Tuesday, April 2, 2013

On What I Could Contribute if I had to Build Society from Scratch


Imagine you're suddenly transported somehow into another planet Earth in some other universe. Everything in that universe is exactly like ours in every way except that, technologically, the inhabitants are around ten thousand years behind us. Luckily, their languages have magically and inexplicably managed to evolve the same ways as ours, so they understand everything you tell them, and you understand everything they tell you. They've got a pretty good idea of how to start fires, make sharp tools, and they're not too bad with farming, but they have little more than that. While their quaint rural lifestyle would probably seem nice and relaxing for the first few days, no doubt you'd start to miss some of your modern comforts after a while. You have all the knowledge of a late twentieth/early twenty-first century education. How much of ten millennia worth of technological advancement could you reproduce in the remainder of your lifetime?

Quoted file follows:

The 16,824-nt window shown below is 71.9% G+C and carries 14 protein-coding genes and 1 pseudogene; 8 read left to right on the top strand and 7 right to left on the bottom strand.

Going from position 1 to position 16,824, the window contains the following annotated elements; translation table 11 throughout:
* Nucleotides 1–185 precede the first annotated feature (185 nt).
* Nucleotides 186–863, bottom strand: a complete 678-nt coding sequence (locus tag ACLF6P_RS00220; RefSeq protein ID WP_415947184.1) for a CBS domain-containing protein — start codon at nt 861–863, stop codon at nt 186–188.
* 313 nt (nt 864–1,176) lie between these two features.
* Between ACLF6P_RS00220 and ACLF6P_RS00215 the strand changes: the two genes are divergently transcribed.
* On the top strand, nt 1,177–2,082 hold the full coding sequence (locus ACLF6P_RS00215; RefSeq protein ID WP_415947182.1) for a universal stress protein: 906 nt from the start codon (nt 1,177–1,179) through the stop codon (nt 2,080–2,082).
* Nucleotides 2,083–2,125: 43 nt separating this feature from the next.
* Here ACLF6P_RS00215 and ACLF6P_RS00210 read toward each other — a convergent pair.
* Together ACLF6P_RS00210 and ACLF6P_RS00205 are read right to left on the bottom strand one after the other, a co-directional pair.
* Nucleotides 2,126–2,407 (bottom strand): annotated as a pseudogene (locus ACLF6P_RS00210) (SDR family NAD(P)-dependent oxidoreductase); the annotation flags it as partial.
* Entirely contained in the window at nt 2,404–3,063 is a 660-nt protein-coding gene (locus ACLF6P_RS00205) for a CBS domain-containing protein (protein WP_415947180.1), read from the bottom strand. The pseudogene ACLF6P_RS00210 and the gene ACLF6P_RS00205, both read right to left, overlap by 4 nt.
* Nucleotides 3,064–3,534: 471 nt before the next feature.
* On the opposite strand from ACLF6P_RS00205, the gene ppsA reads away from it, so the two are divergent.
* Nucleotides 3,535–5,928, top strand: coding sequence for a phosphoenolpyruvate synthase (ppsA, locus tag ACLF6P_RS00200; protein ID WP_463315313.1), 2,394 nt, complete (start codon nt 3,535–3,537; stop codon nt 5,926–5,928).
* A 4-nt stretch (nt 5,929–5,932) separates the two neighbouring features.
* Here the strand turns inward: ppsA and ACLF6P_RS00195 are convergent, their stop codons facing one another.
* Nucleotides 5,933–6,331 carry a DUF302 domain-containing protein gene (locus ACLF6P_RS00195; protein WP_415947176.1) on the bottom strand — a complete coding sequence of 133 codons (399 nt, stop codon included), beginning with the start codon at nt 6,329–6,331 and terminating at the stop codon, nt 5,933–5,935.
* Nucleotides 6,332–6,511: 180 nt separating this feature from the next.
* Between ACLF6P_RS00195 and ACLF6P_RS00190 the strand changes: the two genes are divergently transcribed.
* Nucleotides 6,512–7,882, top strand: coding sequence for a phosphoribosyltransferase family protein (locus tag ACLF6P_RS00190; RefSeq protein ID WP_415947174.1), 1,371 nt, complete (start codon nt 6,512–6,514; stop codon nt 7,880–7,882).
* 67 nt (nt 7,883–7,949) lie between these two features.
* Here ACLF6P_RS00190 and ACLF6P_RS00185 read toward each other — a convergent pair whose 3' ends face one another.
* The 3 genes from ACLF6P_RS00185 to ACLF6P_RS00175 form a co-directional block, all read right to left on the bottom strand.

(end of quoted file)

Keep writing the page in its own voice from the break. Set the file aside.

1. So... What am I starting from?

Lets set the stage. We're talking the equivalent of roughly 8000 BCE in our world, which is the middle of the Neolithic Era. People are still using stone tools - this is about a thousand years before the first copper came on the scene (and about three thousand more before it's use is widespread), bronze tools are still five thousand years away, and iron tools will only start appearing a couple thousand years after that. However, they're getting quite advanced with stone technology. They're not just bashing rocks until they have a sharp point any more. They're taking the time to grind and polish their tools, and getting pretty good at it too.